Business Plus

Armchair Traveller

It may cost north of €140k, but the Mercedes-Benz EQS SUV is a stately way to get from A to B, writes

- Philip Nolan

When a designer in Mercedes-Benz first started thinking about a pumped-up SUV version of the electric EQS saloon, my strong guess is that he or she was sitting in a favourite armchair, and decided to build a car around it. Make no mistake, the emphasis here is very much on comfort, perhaps even more so if you have a Jeeves to chauffeur you everywhere while you stretch out in the second row. It certainly seems like a perfectly pleasant place to sip a G&T after a hectic day at the office.

Come the weekend, though, this is also the perfect family car. One of the options fitted on the test model was two more seats in a third row, for €2,714. When you’ve already spent €139,880, what’s another few grand to make sure you don’t have to pick your favourite children?

Of course, there’s a compromise involved. With only five seats in play, the cargo space is a substantia­l 645 litres. Pop up the third row and that reduces to 195 litres. Nor are those extra seats the only optional extras that were present here. My car also came with leather macchiato beige/ space grey upholstery, illuminate­d aluminium running boards, and the Mercedes-Benz pattern grille.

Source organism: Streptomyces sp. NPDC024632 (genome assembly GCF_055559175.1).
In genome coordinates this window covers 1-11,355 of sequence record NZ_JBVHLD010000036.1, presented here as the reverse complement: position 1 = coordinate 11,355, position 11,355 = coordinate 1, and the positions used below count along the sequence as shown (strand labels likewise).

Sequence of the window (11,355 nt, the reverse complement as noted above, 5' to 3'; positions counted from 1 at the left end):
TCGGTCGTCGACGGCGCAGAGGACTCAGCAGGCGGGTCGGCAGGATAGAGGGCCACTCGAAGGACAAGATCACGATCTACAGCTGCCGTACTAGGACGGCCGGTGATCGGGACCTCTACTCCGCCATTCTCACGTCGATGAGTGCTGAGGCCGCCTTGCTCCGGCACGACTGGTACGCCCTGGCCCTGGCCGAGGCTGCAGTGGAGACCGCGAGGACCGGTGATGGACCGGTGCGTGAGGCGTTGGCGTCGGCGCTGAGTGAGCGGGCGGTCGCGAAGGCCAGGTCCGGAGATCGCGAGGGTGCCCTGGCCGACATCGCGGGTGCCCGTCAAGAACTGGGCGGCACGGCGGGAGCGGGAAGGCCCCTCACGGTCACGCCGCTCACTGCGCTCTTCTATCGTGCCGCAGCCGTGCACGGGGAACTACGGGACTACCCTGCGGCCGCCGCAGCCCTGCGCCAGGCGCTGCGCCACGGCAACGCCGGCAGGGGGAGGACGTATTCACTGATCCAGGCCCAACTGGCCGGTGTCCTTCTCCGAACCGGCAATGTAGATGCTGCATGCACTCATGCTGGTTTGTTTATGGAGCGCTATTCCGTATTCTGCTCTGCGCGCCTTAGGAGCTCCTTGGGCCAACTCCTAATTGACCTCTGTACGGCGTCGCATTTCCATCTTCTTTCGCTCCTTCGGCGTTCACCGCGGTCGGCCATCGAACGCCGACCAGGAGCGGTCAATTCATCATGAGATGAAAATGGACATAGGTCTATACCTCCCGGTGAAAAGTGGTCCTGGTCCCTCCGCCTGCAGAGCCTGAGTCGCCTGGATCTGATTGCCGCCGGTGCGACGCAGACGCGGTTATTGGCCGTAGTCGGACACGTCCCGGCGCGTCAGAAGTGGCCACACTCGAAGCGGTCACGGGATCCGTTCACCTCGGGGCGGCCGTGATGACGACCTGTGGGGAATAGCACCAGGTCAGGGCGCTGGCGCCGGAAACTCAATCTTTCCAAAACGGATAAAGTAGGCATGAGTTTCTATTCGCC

The reason for the rounded features is aerodynami­cs. Despite its size, the EQS SUV displaces less air than a puppy’s cough. Coupled with a battery with 108.5kWh useable capacity, that leads to a WLTP-certified range of 626km in mixed urban and extraurban driving.

Around town, you’ll get more; on the motorway, at 120kph, you’ll get less. At the maximum charging speed of 200kW (and best of luck finding anywhere in Ireland that actually delivers that), MB says you’ll get from 10-80% capacity in half an hour. On a 7kW wall-box at home, the same input will take almost 17 hours, though with the range on offer even 50% full is better than many EVs at 100%.

As for the drive, the car comes with air suspension, so your armchair feels like it is being wafted along on Aladdin’s carpet. At night, the Electric Art cabin comes alive. No one does ambient lighting like Mercedes, and you can toggle through more colour combinatio­ns that the dancefloor in Coppers.

The rear seats and tailgate, as well as the front seats, are electrical­ly operated, and there are six USB-C charge points dotted throughout. Not to labour the point, but the emphasis here is on convenienc­e and luxury, not performanc­e, though for a car of this size, not far off three tonnes, the 0-100kph sprint is tidy at 6.7 seconds.

This is not a cheap car, but you do get the feeling, our taxation system aside, that every cent is visible. Over 140 grand is a lot of money to fit wheels to your favourite armchair, but when you’re sitting in it there is no pain at all.

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